Part two of a four-part series on Semester at Sea and Colorado State University
In this four-part series, we invite you to explore the experience of Semester at Sea through the eyes of School of Education faculty member and Assistant Vice President for Student Affairs Jody Donovan, who served as dean of student life during the SAS spring 2017 voyage.
Part two explores life onboard the ship and the countries visited during the spring 2017 voyage. Missed part one? Find it here.
As dean of student life on the spring 2017 Semester at Sea voyage, Jody Donovan, assistant vice president for student affairs at Colorado State University, worked to educate and support nearly 600 students from institutions all over the world. Donovan was part of the onboard “staculty,” a term coined by the previous semester’s administrative team.
Onboard: classes and student life
The voyage runs 105 days, with days at sea and days in country split nearly evenly. Ports include cities on four continents; the spring 2017 voyage visited 10 countries.
While the ship is sailing between ports, the students are in class. Their course load (typically four or five classes) alternates between “A” days and “B” days. The faculty teach daily; in country, they may lead their field labs or experiences. At night, said Donovan, they’re grading coursework, preparing for the next day, and managing life at sea – which may include seasickness.
“There’s no downtime,” she shared. “For extroverts like me, the experience was energizing. For introverts, the lack of time or space to be alone was challenging.”
While students select their own course load, every student is required to take one core Global Studies course. The only course that each student attends daily while on board, Global Studies is designed to enhance the students’ SAS experience by analyzing and exploring themes of globalization through the lenses of travelers.
“The day after port, Global Studies began with students journaling about their in-country experiences,” said Donovan. “Then they met in small reflection groups that were facilitated by the staculty. Staculty asked probing questions; the groups discussed their experiences, and processed what they saw and how the experiences made them feel.”
In addition to classroom learning, student life included programs designed to support students on board.
The ship’s six Resident Directors – student affairs professionals from all over the world – managed the programs, which focused on the following areas:
- Fitness and wellness
- Spirituality and faith
- Diversity and inclusion
Donovan, who managed the six RDs, explained, “The Resident Directors were each responsible for managing a community, much like life in a residence hall – these are communities of voyagers.”
Ports and in-country experiences
The spring 2017 voyage began in San Diego, California, with staculty boarding early for orientation. Due to passport regulations and financial implications related to U.S. passport holders stopping in two U.S. ports in a row, students traveled by bus from San Diego to Ensenada, Mexico, where they boarded.
After seven days at sea, the ship docked for a 12-hour refueling break in Honolulu, Hawaii. This port was the only stop where every student was required to attend a field experience, such as visiting Pearl Harbor or completing an ocean lab, led by staculty members.
The remaining ports offered students the option of attending a field lab associated with their coursework, a SAS-sponsored field experience, or independent travel within the port country.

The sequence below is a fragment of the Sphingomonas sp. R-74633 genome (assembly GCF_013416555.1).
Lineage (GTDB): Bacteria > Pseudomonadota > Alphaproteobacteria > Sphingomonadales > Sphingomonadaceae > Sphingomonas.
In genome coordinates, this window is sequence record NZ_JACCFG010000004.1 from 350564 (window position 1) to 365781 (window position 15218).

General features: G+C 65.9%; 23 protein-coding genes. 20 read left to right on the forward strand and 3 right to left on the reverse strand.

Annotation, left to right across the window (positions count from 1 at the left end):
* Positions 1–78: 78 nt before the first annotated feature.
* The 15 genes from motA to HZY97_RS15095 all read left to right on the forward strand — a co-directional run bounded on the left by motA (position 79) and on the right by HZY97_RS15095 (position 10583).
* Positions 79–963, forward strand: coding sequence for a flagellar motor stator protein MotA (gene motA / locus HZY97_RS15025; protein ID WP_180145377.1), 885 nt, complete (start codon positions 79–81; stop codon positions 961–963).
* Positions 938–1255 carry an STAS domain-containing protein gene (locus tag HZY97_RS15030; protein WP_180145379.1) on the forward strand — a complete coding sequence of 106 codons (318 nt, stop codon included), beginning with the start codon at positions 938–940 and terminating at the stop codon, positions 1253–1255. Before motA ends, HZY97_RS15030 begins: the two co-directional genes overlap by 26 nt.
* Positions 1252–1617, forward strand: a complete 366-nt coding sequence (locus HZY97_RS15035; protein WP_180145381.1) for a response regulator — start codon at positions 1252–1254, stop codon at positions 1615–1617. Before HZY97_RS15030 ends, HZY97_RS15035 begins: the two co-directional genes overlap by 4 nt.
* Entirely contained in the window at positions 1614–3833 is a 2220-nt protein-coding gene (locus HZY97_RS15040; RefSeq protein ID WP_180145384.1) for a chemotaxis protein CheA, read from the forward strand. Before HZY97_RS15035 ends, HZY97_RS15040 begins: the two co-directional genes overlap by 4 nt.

The ship sailed for 11 days to Japan, docking in Kobe. SAS voyagers visited cities such as Tokyo, Osaka, Kyoto and Nara.
After leaving Japan, the number of days at sea and days in-country were fairly balanced, alternating between four or five days each.
Docking in Shanghai, students were able to spend time in the port city. Some also visited other destinations, including Beijing, Guangzhou, Hong Kong and the Great Wall.
Students experienced the port city of Ho Chi Minh City, and visited cities such as Hanoi, Ha Long Bay and Sapa. Some students left Vietnam altogether to visit cities in Cambodia.
The ship docked in the port city of Yangon. Students explored the Schedagon Pagoda, traveled to Bagan to see ancient temples, participated in Elephant Conservation, and participated in meditation and reflection at a monastery.
Docked in Cochin port, students visited the Taj Mahal and the Ganges River. Some also traveled throughout the country, seeing how people live in one of the most populous nations in the world.
Due to unforeseen circumstances, the voyage had to skip its 12-hour refueling stop at Mauritius, an African island located in the Indian Ocean. Instead, Donovan said, the SAS voyagers had a “snow day,” with fun activities on the ship.
“The snow day solidified the tight community built throughout the voyage,” she said.
While docked in Cape Town, social rights activist Archbishop Desmond Tutu and his wife boarded the ship for a short visit, meeting SAS voyagers and discussing the impact of SAS. Students went on safaris, saw penguin islands, explored townships, and learned about apartheid and the role Nelson Mandela played in history.
Docked in Tema Harbour, SAS voyagers were given the opportunity to immerse themselves in village life and tour the Cape Coast Castle and Slave Dungeon to learn about the 17th century slave trade.
Students experienced the rich culture of the busy port of Casablanca, and visited cities such as Rabat and Marrakech.
The voyage ended in Hamburg, Germany, where students and staculty disembarked and made their way home. Many voyagers elected to continue their international travels, some for several additional weeks and months, on their own.
Stay tuned for more of this series. To see Donovan’s SAS photos, visit the album on Flickr.
The School of Education is part of CSU’s College of Health and Human Sciences.